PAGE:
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Cover image for Understanding call(),apply(),bind() in Javascript
BHAVANA S
BHAVANA S

Posted on

Understanding call(),apply(),bind() in Javascript

Topics covered

  1. Why we need call(),apply(),bind()?
  2. What is call(),apply(),bind()?
  3. When to use call(),apply(),bind()?

Traditionally in javascript, you can have objects that have their own properties and methods, one object cannot use the methods of another object but there is a way to overcome this restriction.
By using call(), apply() and bind() methods to tie a function into an object and call that function as if it belonged to that object.

Image description

We know that functions are a special kind of objects in JavaScript. So they have access to some methods and properties. To prove functions are objects, we can do something like this, for example:

function printMessage() {
  console.log('Welcome!');
}
printMessage.city = 'Bangalore';

// Prints 'Bangalore'
console.log(printMessage.city);
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JavaScript also provides some special methods and properties to every function object. So every function in JavaScript inherits those methods. Call, bind, and apply are some of the methods that every function inherits.

call() :

By using call() you can tie a function into an object, this way you can call the function as if it belonged to the object.

Example:

let object = {
  number: 2
}

function add(a,b){
  return this.number + a + b;
}
console.log(add.call(object,3,5));// prints 10
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apply() :

The apply() method does the exact same as call().
The difference is that call() accepts an argument list, but apply() accepts an array an array of arguments.

Example:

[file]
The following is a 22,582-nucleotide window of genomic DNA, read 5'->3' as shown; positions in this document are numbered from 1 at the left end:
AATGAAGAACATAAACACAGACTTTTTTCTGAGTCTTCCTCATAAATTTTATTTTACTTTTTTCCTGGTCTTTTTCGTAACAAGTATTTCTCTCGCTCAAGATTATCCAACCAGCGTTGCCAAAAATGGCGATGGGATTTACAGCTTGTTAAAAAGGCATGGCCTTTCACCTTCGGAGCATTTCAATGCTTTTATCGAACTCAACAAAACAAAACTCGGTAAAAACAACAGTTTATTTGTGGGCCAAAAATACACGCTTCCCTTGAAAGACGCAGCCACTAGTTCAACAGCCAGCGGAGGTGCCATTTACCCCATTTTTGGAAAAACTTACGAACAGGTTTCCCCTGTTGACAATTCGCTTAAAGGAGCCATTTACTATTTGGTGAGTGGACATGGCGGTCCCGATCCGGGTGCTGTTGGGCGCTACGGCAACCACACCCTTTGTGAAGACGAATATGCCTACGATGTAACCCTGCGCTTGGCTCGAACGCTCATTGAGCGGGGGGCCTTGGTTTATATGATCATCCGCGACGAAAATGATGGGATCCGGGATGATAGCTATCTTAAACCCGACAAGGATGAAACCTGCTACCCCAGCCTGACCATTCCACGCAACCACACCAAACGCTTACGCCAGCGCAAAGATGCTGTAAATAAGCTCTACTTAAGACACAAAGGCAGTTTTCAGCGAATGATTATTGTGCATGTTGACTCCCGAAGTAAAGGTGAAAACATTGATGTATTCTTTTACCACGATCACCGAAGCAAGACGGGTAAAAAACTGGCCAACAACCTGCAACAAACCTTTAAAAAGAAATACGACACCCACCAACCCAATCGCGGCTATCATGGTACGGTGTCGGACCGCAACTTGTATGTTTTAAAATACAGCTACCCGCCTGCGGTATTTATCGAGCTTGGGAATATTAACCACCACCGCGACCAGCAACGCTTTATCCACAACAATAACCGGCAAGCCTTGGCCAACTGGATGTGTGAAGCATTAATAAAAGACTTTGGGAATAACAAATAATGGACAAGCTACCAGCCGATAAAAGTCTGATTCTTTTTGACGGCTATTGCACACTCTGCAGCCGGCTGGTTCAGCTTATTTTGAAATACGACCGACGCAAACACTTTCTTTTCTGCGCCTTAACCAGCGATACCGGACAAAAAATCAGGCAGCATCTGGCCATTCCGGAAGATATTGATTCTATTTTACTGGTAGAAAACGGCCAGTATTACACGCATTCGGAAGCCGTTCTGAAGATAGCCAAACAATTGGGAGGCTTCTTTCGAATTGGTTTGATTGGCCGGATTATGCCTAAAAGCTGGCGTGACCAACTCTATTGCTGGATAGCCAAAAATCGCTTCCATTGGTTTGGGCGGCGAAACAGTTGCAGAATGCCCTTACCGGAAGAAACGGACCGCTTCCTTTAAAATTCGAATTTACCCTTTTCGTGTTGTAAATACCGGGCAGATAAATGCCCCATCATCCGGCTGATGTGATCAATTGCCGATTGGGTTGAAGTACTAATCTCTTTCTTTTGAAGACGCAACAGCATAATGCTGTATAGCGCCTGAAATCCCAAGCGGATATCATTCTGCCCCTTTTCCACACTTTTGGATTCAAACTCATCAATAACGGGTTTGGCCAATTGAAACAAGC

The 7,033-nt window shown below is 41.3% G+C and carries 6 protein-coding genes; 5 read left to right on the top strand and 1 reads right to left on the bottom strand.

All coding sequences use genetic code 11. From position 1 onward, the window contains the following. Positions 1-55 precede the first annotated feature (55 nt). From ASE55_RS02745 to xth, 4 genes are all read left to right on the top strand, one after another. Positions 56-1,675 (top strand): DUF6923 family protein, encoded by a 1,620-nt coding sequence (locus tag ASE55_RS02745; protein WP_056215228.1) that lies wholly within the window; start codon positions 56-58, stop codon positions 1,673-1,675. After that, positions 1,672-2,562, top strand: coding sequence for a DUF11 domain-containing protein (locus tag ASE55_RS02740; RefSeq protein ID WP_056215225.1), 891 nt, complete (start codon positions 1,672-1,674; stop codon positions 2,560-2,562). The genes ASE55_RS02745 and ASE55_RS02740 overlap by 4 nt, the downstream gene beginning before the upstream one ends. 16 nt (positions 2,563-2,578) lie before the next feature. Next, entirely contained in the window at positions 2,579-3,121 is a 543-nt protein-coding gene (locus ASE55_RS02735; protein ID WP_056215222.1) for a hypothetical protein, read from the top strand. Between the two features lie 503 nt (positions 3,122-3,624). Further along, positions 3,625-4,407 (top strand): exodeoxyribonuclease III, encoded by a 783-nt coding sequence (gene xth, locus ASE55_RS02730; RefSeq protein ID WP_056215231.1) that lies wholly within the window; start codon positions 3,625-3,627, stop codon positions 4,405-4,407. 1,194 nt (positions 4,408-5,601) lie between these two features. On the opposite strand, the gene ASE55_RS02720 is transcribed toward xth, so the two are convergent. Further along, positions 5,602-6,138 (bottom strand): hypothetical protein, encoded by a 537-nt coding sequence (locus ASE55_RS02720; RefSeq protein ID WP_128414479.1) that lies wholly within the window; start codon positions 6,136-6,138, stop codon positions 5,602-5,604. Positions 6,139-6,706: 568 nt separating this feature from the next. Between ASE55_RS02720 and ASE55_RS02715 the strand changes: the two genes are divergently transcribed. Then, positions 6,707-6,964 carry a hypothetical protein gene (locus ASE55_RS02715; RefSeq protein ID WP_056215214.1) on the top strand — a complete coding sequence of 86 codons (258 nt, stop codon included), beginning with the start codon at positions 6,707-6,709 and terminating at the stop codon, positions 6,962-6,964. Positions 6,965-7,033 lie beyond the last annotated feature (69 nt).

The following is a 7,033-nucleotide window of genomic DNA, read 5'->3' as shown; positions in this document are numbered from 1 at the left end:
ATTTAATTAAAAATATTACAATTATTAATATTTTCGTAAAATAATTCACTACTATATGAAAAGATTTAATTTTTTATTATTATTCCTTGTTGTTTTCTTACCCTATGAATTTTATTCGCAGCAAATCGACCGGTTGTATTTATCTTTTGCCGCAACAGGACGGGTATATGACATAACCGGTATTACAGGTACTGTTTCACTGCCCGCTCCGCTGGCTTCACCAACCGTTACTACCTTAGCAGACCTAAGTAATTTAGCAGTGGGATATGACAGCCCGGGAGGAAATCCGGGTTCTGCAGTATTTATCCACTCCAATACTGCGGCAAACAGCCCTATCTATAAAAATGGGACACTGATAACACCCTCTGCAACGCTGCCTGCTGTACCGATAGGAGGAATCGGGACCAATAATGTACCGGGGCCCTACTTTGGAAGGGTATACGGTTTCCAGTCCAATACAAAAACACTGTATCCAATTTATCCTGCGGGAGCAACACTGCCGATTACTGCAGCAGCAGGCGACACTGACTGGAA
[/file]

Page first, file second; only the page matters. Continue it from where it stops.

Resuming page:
let object = {
  number: 2
}

function add(a,b){
  return this.number + a + b;
}
console.log(add.apply(object,[3,5]));// prints 10
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We can use apply() to append an array to another array, for example

const numbers = [1,2,3];
const moreNumbers = [4,5,6];
numbers.push.apply(numbers, moreNumbers);
console.log(numbers); // prints [1,2,3,4,5,6]
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bind() :

The bind() method is reminiscent of call() and apply(), but instead of executing a function immediately , bind() returns a function that can be executed later on.
Example:

let object = {
  number: 2
}

function add(a,b){
  return this.number + a + b;
}

const func = add.bind(object,3,5);
console.log(func())
// prints 10
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Function currying using bind():

Example:

let multiply = function(x,y){
  console.log(x * y); //prints 10
}
let multiplyByTwo = multiply.bind(this, 2);
multiplyByTwo(5);
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Here in this example, we created multiply function which multiplies two parameters x and y and logs it to the console.

Now let us create another function multiplyByTwo which is exactly the copy of multiply. We will generally create this copy by executing the bind method over multiply. Over here we will pass generally passing some arguments. The second argument we will pass is 2.

As we know that when we call the bind method gives the copy of the multiply method and doesn’t invoke it directly. So this means that the value 2 will be set as the value of x. So now let us execute the multiplyByTwo function.

Thanks for reading, happy to hear feedback and suggestion in comments section.

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